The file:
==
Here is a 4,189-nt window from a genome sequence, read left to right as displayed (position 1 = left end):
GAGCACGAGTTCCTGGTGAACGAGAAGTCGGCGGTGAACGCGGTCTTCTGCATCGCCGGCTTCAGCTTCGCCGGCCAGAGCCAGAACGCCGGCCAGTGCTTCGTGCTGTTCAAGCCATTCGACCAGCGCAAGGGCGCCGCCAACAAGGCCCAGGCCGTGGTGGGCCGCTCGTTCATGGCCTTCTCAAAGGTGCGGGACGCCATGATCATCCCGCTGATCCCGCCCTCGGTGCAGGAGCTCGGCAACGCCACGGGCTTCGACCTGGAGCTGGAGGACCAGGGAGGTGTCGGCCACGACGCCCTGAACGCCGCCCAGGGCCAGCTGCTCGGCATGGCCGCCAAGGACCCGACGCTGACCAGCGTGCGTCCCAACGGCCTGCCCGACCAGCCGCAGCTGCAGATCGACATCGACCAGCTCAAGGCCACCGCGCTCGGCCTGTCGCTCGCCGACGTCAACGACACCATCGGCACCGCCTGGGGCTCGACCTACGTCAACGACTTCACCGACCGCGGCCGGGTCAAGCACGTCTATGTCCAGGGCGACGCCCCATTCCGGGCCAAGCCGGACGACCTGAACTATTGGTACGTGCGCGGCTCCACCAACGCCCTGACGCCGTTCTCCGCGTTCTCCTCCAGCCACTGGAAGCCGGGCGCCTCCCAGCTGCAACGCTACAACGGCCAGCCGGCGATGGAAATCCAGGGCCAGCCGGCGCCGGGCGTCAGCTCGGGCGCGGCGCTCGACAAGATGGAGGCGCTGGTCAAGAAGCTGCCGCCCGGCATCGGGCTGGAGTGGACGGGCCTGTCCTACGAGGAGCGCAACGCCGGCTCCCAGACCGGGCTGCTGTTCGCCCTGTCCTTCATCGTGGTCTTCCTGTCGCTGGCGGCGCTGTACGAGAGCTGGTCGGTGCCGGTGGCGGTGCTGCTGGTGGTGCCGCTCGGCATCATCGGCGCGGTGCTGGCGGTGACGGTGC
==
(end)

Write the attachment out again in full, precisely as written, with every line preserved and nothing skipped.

Here is a 4,189-nt window from a genome sequence, read left to right as displayed (position 1 = left end):
GAGCACGAGTTCCTGGTGAACGAGAAGTCGGCGGTGAACGCGGTCTTCTGCATCGCCGGCTTCAGCTTCGCCGGCCAGAGCCAGAACGCCGGCCAGTGCTTCGTGCTGTTCAAGCCATTCGACCAGCGCAAGGGCGCCGCCAACAAGGCCCAGGCCGTGGTGGGCCGCTCGTTCATGGCCTTCTCAAAGGTGCGGGACGCCATGATCATCCCGCTGATCCCGCCCTCGGTGCAGGAGCTCGGCAACGCCACGGGCTTCGACCTGGAGCTGGAGGACCAGGGAGGTGTCGGCCACGACGCCCTGAACGCCGCCCAGGGCCAGCTGCTCGGCATGGCCGCCAAGGACCCGACGCTGACCAGCGTGCGTCCCAACGGCCTGCCCGACCAGCCGCAGCTGCAGATCGACATCGACCAGCTCAAGGCCACCGCGCTCGGCCTGTCGCTCGCCGACGTCAACGACACCATCGGCACCGCCTGGGGCTCGACCTACGTCAACGACTTCACCGACCGCGGCCGGGTCAAGCACGTCTATGTCCAGGGCGACGCCCCATTCCGGGCCAAGCCGGACGACCTGAACTATTGGTACGTGCGCGGCTCCACCAACGCCCTGACGCCGTTCTCCGCGTTCTCCTCCAGCCACTGGAAGCCGGGCGCCTCCCAGCTGCAACGCTACAACGGCCAGCCGGCGATGGAAATCCAGGGCCAGCCGGCGCCGGGCGTCAGCTCGGGCGCGGCGCTCGACAAGATGGAGGCGCTGGTCAAGAAGCTGCCGCCCGGCATCGGGCTGGAGTGGACGGGCCTGTCCTACGAGGAGCGCAACGCCGGCTCCCAGACCGGGCTGCTGTTCGCCCTGTCCTTCATCGTGGTCTTCCTGTCGCTGGCGGCGCTGTACGAGAGCTGGTCGGTGCCGGTGGCGGTGCTGCTGGTGGTGCCGCTCGGCATCATCGGCGCGGTGCTGGCGGTGACGGTGC